6 tips on feeling comfortable while creating legacy

‘Actually, this seems to be the basic need of the human heart in nearly every great crisis – a good hot cup of coffee.’  Alexander King

Creating legacy and meeting basic needs

The more I systematically explore the circumstances under which I make good progress on my legacy projects, the more I am struck by how important basic physical comforts are: whether I had a good nights’ sleep; how hungry I feel; how cold or hot I feel etc.

Physical comfort is worth the trouble

I wish these things didn’t matter to me at all; worrying about my grumbling stomach feels so trivial while working on a legacy project that I hope will outlast me and inspire others. But there it is: the grumbling stomach does distract me, and I usually work much better if I’ve taken the precaution to feed it before it starts to bother me.

Funnily enough, Gretchen Rubin had similar thoughts about the importance of physical comforts to her Happiness Project. Once again, an interesting way in which working on legacy projects seems so similar to working on your happiness – both are about the balance between short-term concerns (the grumbling stomach) and longer-term considerations (one’s overall feeling of happiness; a remarkable legacy project).

How to take care of your physical needs while creating legacy

So, whether I like it or not, it looks like physical comforts are to be taken extremely seriously when wanting to create legacy.

Here’s a short checklist I’ve put together to help me remember to take care of my physical needs before they start distracting me from my legacy work:

1. Make sure you get a good night’s sleep. No matter how little you feel you’ve achieved in a given day, staying up late to catch up just isn’t worth it in the long run; it will mess up your sleep cycle. (This is the one I’ve got most trouble with, hence it’s Numero Uno.)

2. Eat at regular intervals. It’s better to eat little and often than to realise too late you’re hungry – you’ll be more tempted to reach for junk food, which gives you a burst of energy and then sends you into a downward spiral.

3. Have healthy foods always ready for nibbles. Related to 2., eating healthy means you won’t get the up-down effect of junk food on your concentration. I tend to always have things like bananas and various seeds close to where I’m working, so I can reach for them when I need a pick-me-up – they release energy into your body slowly, therefore helping keep your focus on your legacy project at a steady pace. Unhealthy things like chocolate and crisps give you a few minutes of energy (which may in fact make you too hyper to work on your legacy stuff) and then make you feel drowsy when the energy goes away.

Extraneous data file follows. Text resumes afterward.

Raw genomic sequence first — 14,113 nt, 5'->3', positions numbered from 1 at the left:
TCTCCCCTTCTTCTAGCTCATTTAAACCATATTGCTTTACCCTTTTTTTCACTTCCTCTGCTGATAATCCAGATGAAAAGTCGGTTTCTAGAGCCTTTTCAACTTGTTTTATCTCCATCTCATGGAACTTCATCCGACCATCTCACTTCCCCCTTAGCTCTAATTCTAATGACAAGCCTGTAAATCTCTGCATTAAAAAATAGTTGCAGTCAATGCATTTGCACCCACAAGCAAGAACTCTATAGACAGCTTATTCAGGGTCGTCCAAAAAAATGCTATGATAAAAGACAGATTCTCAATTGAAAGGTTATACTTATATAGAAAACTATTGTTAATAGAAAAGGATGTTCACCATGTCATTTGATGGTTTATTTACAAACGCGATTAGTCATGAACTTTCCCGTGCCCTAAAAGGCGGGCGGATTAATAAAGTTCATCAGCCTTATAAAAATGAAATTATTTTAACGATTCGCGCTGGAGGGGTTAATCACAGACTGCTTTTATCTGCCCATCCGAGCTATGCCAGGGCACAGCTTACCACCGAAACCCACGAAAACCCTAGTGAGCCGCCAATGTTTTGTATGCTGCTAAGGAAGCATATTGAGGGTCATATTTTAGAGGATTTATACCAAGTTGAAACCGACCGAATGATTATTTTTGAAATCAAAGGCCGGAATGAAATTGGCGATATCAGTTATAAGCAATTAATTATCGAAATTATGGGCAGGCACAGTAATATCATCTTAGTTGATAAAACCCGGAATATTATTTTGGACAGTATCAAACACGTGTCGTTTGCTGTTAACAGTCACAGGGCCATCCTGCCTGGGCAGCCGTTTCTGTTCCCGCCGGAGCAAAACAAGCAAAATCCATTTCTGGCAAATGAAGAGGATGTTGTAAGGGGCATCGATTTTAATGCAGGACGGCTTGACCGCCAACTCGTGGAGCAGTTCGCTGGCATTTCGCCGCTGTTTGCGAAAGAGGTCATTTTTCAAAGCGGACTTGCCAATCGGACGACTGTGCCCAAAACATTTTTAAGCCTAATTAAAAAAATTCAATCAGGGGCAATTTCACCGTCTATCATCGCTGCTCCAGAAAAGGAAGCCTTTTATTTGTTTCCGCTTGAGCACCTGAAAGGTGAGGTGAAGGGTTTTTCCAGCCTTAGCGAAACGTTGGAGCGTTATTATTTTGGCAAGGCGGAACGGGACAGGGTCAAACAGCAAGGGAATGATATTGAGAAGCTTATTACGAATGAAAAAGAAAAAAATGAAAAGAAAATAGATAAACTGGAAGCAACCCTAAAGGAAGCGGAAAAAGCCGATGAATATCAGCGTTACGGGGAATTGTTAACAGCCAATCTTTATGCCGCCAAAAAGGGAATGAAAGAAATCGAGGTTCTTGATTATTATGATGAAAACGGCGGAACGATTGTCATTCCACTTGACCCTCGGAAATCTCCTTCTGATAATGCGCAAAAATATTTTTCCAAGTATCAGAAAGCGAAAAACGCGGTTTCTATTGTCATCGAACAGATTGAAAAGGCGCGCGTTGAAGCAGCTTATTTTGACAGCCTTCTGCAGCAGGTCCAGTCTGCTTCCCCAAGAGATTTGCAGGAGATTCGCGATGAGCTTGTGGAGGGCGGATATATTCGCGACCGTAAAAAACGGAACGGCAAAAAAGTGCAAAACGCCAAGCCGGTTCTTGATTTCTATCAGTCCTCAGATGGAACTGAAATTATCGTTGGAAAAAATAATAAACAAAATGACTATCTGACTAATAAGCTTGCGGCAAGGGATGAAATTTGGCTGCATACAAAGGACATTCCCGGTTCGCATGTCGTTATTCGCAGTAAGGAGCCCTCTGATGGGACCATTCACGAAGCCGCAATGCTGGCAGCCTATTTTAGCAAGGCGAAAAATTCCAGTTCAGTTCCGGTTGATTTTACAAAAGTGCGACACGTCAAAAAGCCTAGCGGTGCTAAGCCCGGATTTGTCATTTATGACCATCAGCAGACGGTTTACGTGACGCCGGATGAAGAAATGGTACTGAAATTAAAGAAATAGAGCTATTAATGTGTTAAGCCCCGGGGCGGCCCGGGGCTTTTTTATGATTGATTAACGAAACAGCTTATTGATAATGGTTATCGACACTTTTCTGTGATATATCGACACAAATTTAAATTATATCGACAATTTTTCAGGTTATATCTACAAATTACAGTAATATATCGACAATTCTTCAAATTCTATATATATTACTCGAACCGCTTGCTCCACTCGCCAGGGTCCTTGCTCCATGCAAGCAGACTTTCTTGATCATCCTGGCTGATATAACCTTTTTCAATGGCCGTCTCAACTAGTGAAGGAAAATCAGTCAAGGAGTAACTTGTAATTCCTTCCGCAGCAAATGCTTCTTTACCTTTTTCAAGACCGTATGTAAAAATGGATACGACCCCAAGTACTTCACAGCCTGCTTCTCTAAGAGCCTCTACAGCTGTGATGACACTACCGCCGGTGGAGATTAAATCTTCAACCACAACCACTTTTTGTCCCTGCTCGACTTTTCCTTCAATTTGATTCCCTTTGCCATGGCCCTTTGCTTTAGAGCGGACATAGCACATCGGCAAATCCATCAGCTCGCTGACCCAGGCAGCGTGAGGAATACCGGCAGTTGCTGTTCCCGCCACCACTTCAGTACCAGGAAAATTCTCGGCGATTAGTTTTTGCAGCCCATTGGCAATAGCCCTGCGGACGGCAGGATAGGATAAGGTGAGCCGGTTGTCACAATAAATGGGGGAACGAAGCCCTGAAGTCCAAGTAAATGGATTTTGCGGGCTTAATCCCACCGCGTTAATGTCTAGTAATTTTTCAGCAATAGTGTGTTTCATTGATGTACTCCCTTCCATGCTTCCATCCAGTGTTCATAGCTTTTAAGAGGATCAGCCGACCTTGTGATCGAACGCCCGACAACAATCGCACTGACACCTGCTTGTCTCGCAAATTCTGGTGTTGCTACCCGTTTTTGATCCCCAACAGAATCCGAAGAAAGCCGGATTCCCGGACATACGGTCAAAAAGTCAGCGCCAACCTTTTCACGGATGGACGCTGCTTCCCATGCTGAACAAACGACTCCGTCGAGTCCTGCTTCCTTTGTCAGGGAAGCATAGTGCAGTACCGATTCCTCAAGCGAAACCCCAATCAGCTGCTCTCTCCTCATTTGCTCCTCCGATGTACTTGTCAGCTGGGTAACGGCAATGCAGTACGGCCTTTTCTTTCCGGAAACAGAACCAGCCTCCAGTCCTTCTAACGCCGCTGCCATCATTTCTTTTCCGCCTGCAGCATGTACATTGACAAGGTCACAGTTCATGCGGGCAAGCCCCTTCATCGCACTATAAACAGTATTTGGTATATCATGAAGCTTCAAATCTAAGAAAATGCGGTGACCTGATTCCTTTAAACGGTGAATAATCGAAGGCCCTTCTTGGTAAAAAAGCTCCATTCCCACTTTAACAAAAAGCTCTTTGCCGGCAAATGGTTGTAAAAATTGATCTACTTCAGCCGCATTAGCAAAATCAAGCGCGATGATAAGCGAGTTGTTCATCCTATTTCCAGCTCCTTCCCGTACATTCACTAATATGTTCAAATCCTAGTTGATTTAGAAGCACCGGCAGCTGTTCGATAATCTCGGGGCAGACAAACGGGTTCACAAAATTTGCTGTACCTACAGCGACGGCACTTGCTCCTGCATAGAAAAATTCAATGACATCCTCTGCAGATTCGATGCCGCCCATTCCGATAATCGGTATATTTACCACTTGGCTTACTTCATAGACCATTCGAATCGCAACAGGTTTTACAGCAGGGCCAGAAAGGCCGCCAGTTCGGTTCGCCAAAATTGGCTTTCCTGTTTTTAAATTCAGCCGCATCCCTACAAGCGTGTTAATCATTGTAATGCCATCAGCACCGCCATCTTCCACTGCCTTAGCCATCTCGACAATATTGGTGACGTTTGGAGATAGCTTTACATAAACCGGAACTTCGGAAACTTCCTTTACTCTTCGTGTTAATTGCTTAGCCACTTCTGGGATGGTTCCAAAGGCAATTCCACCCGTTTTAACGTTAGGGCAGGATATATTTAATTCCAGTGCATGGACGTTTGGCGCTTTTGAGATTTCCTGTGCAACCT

4. Drink lots of water. Not only does it keep hunger levels down, but water works wonders for your brain and your entire body. Try to drink at least eight large glasses of water a day, and never leave the house without a water bottle.

5. Go to the loo before starting work. Nothing is more distracting than needing to pee right as you’ve gotten into the flow of your legacy project. Don’t let your bladder ruin your concentration.

6. Use layers of clothing. This means you’ll be able to put layers on/take layers off quickly when you’re too cold/hot, without too much distraction. I also carry extra layers with me in my bag whenever I go to a legacy project HQ outside my flat.

Have I forgotten anything? Let me know and I’ll add it to my checklist.

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Alexa Ispas

I am a social entrepreneur, blogger, and talent scout, interested in helping people who want to create legacy. I have recently completed my PhD thesis in social psychology at the University of Edinburgh, and am originally from Romania. I am writing a daily blog on creating legacy, which you can find at www.alexaispas.com